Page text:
I’ve been fascinated with Microsoft’s journey to make, ship, and market the Xbox Adaptive Controller, an accessory for the game console for those with limited mobility to play games. And so I was thrilled to be able to include a talk on the controller at our recent GamesBeat Summit 2019 event.

Over the past few years, the company rallied around an idea to make gaming more accessible to a wider audience. The proposal for the controller floated up to Phil Spencer, head of Xbox, and he greenlit it. Microsoft announced it in the spring of 2018, wrapped it in accessible packaging, launched it last fall, and promoted it with a touching commercial that aired during the Super Bowl with the message, “When we all play, everybody wins.”

Gabi Michel, senior hardware program manager with Microsoft Devices, carried on this narrative in a fireside chat at our GamesBeat Summit 2019, in a session moderated by Keisha Howard, founder of Sugar Gamers. Michel led the hardware development with the aim of being inclusive, learning from diversity.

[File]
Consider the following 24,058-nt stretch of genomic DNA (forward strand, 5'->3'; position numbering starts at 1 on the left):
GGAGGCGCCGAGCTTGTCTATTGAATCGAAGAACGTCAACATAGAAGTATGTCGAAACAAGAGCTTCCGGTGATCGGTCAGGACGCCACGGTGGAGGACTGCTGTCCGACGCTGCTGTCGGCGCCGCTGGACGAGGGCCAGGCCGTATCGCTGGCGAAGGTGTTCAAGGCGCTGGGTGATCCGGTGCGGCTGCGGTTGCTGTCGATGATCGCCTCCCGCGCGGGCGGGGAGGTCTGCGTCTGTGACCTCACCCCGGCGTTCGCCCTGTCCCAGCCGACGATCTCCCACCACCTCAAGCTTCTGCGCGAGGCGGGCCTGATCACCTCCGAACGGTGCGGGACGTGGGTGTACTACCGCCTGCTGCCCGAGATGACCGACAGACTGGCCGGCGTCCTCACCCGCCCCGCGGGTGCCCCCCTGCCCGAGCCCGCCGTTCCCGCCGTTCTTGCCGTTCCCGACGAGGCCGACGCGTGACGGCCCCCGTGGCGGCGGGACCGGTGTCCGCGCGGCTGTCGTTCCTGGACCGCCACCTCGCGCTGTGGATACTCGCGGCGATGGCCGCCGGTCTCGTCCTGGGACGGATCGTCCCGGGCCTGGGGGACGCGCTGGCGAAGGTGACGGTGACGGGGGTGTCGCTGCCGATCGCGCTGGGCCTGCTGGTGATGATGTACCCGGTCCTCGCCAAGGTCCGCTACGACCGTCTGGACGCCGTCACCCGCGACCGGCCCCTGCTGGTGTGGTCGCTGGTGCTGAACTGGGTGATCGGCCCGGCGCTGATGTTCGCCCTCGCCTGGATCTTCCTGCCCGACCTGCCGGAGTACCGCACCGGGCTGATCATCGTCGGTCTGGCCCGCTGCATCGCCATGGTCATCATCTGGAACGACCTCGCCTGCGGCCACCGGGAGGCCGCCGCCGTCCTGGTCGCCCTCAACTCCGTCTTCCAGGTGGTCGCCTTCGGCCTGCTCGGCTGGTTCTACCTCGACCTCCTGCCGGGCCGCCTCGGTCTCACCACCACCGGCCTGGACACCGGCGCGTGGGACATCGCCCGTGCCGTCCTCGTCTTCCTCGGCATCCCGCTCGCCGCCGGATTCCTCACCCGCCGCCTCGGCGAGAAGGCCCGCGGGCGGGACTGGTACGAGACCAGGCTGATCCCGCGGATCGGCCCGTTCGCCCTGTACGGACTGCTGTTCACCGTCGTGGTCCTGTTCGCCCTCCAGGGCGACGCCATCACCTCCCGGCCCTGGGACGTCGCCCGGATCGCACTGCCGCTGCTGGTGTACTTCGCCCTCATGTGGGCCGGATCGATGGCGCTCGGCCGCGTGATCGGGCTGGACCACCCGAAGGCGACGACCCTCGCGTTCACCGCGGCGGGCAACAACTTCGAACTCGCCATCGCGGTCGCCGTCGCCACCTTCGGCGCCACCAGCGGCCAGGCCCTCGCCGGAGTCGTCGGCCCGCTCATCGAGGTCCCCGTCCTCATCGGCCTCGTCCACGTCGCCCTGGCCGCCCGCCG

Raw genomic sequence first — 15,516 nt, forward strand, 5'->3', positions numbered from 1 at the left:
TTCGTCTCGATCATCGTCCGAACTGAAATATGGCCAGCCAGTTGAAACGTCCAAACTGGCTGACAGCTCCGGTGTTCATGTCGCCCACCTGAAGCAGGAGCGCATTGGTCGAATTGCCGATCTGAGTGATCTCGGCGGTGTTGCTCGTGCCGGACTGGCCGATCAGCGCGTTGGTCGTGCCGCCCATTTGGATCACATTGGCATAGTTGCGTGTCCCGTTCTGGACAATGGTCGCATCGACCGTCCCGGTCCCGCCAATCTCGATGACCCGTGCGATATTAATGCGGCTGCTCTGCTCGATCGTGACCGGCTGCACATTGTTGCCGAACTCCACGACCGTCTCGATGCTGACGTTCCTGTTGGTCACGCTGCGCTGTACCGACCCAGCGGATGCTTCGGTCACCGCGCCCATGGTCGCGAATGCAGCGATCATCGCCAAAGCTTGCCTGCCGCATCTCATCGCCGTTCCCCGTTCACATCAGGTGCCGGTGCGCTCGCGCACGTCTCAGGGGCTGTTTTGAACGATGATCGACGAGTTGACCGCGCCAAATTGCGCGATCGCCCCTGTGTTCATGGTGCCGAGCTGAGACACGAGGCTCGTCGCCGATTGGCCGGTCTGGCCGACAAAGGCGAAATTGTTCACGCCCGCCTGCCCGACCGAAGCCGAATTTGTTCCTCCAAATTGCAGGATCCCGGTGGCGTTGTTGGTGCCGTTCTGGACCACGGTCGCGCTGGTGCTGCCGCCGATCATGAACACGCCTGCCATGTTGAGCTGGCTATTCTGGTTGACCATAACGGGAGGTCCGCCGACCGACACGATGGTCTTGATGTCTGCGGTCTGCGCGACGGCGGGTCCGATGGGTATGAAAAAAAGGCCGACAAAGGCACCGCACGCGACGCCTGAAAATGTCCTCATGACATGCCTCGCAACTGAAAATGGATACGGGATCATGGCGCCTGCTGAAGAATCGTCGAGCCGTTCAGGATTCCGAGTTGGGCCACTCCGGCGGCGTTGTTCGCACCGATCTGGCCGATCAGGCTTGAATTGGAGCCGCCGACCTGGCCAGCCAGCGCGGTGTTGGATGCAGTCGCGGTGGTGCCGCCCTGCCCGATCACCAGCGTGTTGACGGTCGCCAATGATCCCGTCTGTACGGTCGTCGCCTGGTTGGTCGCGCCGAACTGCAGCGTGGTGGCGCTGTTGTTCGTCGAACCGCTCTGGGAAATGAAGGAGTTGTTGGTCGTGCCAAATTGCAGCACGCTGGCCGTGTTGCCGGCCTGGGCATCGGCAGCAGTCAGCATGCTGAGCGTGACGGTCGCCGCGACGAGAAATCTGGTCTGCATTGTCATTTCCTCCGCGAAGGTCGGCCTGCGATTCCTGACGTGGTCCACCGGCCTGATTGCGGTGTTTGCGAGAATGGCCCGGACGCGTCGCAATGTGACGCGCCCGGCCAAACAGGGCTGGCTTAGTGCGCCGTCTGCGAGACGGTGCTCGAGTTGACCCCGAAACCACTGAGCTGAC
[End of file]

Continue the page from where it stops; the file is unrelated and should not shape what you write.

The product started with a hackathon. The ideas flowed. The team reached out to community-focused nonprofits such as Able Gamers, Warfighter Engaged, Special Effect, and others.

“We didn’t try to give them solutions right away,” Michel said. “We just listened.”

Then Microsoft teamed up with those charities to find gamers with limited mobility. But Michel said that the team struggled to design something that could be broadly useful. Most of its past products were targeted at a single use case. The team couldn’t focus on just one, and so it pivoted away from the concepts that it had in the original hackathon.

And for the first time, after all the press about the Xbox Adaptive Controller, Michel told her own story about working on the project.

“I want to do the gaming community justice,” she said. “As a gamer, I want to build something great for gamers.”